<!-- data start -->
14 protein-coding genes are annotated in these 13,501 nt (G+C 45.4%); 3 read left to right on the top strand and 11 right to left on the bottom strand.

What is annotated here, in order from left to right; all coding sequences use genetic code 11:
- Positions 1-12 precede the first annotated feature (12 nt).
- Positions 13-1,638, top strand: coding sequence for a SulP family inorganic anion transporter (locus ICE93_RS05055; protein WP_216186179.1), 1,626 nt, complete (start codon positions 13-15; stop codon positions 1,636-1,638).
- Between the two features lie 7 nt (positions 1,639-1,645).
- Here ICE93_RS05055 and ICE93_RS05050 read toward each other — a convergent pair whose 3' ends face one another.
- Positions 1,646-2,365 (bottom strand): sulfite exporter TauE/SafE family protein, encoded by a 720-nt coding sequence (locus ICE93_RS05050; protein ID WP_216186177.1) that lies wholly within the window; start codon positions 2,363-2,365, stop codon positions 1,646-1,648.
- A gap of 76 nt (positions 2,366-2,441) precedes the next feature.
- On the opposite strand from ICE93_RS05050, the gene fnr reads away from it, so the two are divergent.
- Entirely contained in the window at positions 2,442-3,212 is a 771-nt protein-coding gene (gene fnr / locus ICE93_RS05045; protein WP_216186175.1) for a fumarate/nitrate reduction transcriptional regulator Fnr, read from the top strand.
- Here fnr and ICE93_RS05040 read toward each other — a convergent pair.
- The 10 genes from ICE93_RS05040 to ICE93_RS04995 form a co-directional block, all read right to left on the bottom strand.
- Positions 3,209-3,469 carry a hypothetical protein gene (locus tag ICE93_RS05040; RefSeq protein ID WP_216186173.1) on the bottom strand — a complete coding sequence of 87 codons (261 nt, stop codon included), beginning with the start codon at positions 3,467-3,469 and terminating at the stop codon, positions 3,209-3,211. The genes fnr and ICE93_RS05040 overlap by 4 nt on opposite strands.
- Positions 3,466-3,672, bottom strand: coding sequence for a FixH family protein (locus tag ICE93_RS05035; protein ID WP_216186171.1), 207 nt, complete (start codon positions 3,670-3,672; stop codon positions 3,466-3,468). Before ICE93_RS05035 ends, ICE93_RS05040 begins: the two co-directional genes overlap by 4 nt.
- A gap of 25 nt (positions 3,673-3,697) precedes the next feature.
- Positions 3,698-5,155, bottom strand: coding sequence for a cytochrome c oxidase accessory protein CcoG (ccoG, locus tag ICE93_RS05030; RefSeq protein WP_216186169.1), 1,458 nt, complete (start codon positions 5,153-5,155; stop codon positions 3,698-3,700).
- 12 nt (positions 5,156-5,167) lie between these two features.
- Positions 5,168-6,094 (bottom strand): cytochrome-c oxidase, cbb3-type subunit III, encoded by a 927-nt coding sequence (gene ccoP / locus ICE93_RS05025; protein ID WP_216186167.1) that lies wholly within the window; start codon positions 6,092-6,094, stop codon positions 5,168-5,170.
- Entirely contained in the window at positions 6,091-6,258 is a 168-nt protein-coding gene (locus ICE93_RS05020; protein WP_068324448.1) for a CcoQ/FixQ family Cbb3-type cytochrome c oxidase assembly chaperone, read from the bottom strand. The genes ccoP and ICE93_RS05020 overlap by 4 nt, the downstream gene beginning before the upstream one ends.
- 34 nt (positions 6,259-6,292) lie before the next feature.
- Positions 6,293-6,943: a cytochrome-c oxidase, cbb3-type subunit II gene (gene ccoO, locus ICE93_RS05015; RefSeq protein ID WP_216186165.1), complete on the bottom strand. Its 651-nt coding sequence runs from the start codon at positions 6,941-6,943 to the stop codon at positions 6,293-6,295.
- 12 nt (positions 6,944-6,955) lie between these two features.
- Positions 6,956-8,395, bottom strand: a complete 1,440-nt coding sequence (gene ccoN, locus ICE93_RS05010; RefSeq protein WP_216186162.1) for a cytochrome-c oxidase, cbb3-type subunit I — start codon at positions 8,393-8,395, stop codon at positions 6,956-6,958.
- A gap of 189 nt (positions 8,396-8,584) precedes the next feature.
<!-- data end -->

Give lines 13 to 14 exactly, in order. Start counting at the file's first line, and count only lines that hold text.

- Positions 3,209-3,469 carry a hypothetical protein gene (locus tag ICE93_RS05040; RefSeq protein ID WP_216186173.1) on the bottom strand — a complete coding sequence of 87 codons (261 nt, stop codon included), beginning with the start codon at positions 3,467-3,469 and terminating at the stop codon, positions 3,209-3,211. The genes fnr and ICE93_RS05040 overlap by 4 nt on opposite strands.
- Positions 3,466-3,672, bottom strand: coding sequence for a FixH family protein (locus tag ICE93_RS05035; protein ID WP_216186171.1), 207 nt, complete (start codon positions 3,670-3,672; stop codon positions 3,466-3,468). Before ICE93_RS05035 ends, ICE93_RS05040 begins: the two co-directional genes overlap by 4 nt.